Around the House of Stink, we call these "giggles". (through personal error, I can advise not calling them such in a training situation - nobody "gets" it, and these things are considered sacred tools.)
For my first swim, I arrived with an old pair of 'somebody's' giggles. They were sort of yellow with age, but they're just giggles, right? WRONG.
Do not do this! They fog up, fall off and otherwise make swimming VERY difficult. Trainer Bob, advised to purchase a new pair.
"Look" he said, and took the strap of his high-tech eye wear off his head. "Your goggles should stick to your face without the strap. (Here he pushed them onto his face and they slurped up a good strong seal).
"Insist," He advises, "on trying them on. Fit is imperative, and everyone is different."
Here, several other tri-ers show me that their goggles also suction tightly to their face without the strap. Wow.
La Stink and I head to the Sports Super Store and warn the sales staff that we'll be "trying on", and then proceed to open case after case of goggles, sucking them onto our eye sockets to see if they stick. Sometimes, one goggle sticks and one dangles, sometimes they both fall off. Occasionally, one will stick and then fall off when the other is pressed on.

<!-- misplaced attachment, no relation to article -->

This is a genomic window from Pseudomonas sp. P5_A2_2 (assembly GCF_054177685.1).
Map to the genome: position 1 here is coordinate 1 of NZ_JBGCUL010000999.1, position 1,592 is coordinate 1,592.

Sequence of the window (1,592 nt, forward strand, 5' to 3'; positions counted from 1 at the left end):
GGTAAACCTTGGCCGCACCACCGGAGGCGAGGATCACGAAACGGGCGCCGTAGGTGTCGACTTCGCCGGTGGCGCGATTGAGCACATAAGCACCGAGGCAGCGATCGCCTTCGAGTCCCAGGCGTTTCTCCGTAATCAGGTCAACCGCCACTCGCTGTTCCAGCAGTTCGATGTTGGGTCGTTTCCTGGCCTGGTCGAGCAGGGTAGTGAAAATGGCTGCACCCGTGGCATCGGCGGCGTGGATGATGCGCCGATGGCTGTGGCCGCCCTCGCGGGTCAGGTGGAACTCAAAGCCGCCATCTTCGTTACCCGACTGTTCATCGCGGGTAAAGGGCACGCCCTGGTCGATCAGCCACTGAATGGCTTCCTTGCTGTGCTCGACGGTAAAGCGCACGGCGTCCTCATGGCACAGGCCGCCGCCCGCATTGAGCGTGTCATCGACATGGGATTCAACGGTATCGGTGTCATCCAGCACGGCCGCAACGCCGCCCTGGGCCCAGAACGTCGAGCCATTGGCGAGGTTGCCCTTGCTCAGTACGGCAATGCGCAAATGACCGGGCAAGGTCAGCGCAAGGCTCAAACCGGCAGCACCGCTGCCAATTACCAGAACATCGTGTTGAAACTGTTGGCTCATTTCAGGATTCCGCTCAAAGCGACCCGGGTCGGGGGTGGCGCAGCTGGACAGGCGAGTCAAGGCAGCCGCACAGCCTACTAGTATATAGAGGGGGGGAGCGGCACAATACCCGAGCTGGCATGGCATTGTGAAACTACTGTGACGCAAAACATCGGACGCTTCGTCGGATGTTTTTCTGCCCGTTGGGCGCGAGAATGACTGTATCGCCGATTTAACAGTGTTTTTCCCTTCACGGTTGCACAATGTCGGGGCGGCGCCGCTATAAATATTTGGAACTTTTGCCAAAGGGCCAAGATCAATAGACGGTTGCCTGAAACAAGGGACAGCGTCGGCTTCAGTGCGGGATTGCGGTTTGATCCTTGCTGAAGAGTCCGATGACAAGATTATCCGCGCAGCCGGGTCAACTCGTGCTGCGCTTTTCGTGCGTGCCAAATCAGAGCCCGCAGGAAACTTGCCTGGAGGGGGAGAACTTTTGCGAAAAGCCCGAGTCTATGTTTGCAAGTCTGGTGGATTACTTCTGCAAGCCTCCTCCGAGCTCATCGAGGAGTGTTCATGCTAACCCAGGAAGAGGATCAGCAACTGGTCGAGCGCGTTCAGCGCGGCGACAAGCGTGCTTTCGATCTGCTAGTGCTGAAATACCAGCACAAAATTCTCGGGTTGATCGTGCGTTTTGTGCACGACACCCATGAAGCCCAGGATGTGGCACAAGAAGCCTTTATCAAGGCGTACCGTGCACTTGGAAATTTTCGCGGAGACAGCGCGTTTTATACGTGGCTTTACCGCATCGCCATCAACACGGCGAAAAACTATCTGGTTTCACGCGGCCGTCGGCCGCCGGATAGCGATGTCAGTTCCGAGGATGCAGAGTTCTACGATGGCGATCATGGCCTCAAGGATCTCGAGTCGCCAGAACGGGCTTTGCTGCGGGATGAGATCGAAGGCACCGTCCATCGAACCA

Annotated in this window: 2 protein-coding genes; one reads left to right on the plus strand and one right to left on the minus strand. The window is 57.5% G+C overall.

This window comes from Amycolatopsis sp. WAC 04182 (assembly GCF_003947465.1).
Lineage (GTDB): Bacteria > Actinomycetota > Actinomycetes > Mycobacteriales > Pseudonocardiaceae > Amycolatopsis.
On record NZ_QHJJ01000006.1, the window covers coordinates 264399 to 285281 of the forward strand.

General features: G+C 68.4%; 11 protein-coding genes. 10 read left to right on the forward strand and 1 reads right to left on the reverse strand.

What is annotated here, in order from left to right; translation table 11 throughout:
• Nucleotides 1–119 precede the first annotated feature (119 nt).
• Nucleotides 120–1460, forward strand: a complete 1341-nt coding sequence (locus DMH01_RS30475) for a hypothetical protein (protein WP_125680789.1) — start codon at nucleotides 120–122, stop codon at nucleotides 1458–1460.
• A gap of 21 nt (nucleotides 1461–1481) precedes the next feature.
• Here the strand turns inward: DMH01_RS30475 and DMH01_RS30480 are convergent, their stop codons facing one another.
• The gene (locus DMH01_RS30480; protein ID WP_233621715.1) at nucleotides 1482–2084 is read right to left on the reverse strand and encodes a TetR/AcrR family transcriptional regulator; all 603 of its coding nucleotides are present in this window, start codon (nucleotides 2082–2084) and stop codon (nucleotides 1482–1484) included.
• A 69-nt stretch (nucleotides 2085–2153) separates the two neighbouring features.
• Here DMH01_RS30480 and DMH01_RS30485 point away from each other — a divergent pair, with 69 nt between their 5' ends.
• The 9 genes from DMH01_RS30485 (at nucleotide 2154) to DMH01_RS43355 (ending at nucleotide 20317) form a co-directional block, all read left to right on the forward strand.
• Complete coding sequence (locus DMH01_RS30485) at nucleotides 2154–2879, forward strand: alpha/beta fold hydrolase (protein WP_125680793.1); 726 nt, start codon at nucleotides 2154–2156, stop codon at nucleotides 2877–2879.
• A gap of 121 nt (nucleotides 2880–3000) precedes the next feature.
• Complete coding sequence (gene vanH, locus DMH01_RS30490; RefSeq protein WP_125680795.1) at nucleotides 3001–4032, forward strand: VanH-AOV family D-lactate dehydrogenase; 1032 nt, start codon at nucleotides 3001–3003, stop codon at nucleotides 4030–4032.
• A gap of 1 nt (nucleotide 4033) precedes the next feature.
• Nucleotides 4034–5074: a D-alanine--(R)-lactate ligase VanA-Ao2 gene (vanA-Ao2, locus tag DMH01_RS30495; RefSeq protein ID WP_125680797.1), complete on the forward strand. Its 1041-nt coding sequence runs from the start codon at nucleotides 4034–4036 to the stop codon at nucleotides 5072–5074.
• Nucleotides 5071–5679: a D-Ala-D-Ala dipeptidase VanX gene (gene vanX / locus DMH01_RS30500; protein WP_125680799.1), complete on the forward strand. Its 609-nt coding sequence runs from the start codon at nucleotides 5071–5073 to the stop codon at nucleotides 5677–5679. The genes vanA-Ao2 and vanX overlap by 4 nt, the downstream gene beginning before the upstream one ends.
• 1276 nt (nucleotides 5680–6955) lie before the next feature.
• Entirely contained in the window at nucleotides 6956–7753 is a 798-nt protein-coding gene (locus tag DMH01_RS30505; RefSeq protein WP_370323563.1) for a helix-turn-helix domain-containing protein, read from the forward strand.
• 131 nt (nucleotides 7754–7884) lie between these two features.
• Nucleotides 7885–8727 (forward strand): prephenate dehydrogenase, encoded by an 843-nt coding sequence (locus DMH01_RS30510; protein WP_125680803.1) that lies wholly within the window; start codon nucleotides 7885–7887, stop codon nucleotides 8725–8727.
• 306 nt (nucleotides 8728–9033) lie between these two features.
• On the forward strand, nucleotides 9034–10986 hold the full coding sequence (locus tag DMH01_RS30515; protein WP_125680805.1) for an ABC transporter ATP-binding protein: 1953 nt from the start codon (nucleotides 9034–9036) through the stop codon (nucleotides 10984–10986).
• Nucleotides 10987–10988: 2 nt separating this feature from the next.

This is a sort of time consuming process and not for the faint hearted. It's sort of like trying on masks, or enormous hats, or stiletto heels - in the middle of a very busy public street! Take a friend for support.
These triathlete people are hardy folk. Aside from the cross training in what can be near frigid temperatures, they have acquired some interesting practices employed to increase the speed of their race. They generally try to wear the same gear for the whole race. So.... you need one of these clever things.
A tri-suit is a bathing-biking-running short with equally versatile top (either attached or unattached) these are TIGHT with a capital T, triathletes call this being aerodynamic.
In addition you need this:
not the hammock, silly friends, the pond or some other sort of open water. Pool swimming is VERY different from open water swimming.
Further, if you live in the House of Stink, you also need a nice older gentleman named Tom to come with lots of metal cage-like traps to escort these surly party crashers
from the training grounds.
Since the beginning of training, I've logged 4 hours of open water swimming (an estimate of 3000 or so yards in addition to lap swimming in my inlaw's 20yd pool) I swam 600 yds there, but at 20yds each lap, I think I deserve bonus time for the dizzying number of flip turns (30!) I had to do.
To put that in perspective, on race day, I will need to swim nearly 1,760 Yards - over half of what I have done in two whole weeks.